Sunday, May 11, 2008

Mrs. Leonowens

In London in 1980 I saw Yul Brynner in The King and I; I thought his portrayal of the enigmatic sovereign to be thoroughly magnificent, much better than in the Rogers and Hammerstein film from the fifties. Brynner as a mature actor had grown into the part so that when he walked onto the stage his presence overwhelmed it. He was everything a king should be, and everything a star should be, for that matter. One would never guess from watching the musical, and the earlier film version with Deborah Kerr, that the original "Mrs. Anna" is still the subject of enormous historical controversy, especially in Thailand.

The memoirs of Anna Leonowens, which recount her years as "governess" of the children of the King of Siam, have inspired novels, plays, musicals, and films. The Siamese king whose children Anna taught was a truly progressive and innovative ruler known as Mongkut. To this day the Thai people find the depiction of their national hero in the various films inspired by Anna's writings to be disrespectful. It is difficult to see the disrespect unless a person is familiar with Thai culture and customs. No doubt there are historical inaccuracies, as there are in most Hollywood renditions of life at any royal court, anytime, anywhere.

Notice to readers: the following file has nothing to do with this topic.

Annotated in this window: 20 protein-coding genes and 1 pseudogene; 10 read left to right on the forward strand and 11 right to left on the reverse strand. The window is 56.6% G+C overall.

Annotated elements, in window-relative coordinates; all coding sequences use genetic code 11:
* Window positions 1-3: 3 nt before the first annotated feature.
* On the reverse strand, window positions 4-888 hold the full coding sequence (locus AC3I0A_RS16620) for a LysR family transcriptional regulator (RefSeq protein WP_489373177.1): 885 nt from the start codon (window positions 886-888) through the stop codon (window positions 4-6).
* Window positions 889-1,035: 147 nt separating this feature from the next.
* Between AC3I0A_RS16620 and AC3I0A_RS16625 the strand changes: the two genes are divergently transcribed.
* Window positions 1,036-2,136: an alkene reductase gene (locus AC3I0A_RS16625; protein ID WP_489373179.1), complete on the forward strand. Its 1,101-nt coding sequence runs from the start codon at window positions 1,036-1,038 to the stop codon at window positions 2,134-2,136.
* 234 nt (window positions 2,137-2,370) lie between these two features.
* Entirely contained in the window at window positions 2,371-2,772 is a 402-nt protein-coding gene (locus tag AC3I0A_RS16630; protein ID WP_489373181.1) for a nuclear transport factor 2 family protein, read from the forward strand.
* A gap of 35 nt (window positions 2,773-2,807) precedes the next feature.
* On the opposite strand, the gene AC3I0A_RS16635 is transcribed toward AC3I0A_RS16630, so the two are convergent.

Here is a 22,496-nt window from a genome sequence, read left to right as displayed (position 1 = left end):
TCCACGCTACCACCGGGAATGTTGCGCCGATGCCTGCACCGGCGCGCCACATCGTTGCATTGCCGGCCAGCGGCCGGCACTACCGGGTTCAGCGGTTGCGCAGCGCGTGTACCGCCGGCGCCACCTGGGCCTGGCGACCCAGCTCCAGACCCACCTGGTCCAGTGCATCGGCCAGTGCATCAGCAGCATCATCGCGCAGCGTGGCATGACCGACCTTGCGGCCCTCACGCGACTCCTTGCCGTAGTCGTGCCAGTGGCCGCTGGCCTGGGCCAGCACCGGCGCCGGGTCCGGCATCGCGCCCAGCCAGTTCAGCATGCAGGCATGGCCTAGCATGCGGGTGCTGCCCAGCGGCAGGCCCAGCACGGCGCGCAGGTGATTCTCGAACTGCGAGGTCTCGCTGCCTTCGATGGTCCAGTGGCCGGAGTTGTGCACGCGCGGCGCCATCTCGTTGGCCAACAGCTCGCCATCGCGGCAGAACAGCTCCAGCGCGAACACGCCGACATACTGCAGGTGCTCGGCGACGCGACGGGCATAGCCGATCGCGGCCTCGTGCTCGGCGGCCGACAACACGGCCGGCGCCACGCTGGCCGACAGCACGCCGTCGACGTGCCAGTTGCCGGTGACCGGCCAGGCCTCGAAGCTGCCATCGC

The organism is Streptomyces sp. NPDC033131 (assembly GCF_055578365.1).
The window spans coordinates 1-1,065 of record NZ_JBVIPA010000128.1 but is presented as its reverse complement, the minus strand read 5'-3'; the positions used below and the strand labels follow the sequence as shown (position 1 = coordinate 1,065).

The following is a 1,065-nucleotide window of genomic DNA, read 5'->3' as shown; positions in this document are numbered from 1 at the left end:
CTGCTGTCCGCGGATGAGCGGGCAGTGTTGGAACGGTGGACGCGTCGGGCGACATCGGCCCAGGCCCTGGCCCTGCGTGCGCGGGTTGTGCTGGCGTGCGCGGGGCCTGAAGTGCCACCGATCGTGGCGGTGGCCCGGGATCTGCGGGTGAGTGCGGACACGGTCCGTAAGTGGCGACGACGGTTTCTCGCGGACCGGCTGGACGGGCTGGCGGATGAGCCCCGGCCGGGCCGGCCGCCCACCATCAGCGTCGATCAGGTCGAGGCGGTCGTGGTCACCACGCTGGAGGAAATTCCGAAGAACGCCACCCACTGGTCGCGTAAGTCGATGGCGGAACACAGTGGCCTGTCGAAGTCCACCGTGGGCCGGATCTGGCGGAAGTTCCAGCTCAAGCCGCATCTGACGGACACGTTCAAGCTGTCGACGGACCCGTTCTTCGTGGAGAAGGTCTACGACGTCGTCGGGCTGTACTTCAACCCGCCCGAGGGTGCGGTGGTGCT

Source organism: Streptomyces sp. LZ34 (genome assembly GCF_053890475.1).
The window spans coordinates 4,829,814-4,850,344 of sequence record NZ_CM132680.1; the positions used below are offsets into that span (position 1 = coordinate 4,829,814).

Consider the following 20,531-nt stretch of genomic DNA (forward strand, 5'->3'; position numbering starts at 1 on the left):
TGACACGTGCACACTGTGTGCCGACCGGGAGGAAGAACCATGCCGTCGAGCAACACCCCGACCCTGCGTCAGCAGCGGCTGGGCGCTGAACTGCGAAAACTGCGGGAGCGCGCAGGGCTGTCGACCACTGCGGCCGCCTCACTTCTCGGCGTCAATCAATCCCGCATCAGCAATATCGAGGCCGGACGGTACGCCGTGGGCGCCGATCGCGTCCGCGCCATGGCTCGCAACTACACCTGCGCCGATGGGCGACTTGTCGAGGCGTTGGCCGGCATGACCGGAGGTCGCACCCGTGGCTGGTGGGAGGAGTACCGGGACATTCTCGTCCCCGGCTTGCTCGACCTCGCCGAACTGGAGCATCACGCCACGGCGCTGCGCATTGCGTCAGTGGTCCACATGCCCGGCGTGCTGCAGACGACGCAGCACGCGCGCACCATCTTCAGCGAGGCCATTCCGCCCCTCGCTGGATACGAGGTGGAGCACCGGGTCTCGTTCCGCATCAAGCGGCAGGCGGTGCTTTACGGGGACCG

However, it has been pointed out that Anna Leonowens, either of her own volition or at the instigation of her editors, may have embroidered some of the facts of her life, as well as certain episodes at the palace. For one thing, she was born in India in 1831, not in Wales in 1834. Her true name was not "Mrs. Leonowens" but Mrs. Thomas Leon Owens. Her function was merely as a teacher of English, not as the royal governess. Her deceased husband was not a British officer who died in a tiger hunt, but a hotel keeper in Penang who died of a stroke.

All in all, it seems that Anna portrayed herself as being of a higher social status than she actually was. Perhaps she thought that people would prefer to read about a gentlewoman, an officer's lady, fallen upon hard times, than about a hotel keeper's widow on the make. It must be remembered that for generation Europeans and Americans would go to the Far East to re-create themselves. Anna's colorful embellishments were part of the persona she attempted to fabricate as she set out to start a new life in a far country. It is a little sad, since her true life and struggle is probably more interesting, if less elegant, than the myth.

It is a fact, as shown in the books and films, that Mrs. Anna read Uncle Tom's Cabin, that she detested slavery and was an ardent early feminist. The inner core of her personality rings true in spite of the exaggerations. The music of Rogers and Hammerstein is now part of American culture. To see Anna and the King swirling through the room to "Shall we dance?" is to glimpse a fairy tale, behind which the truth is even more intriguing than the legend. Share

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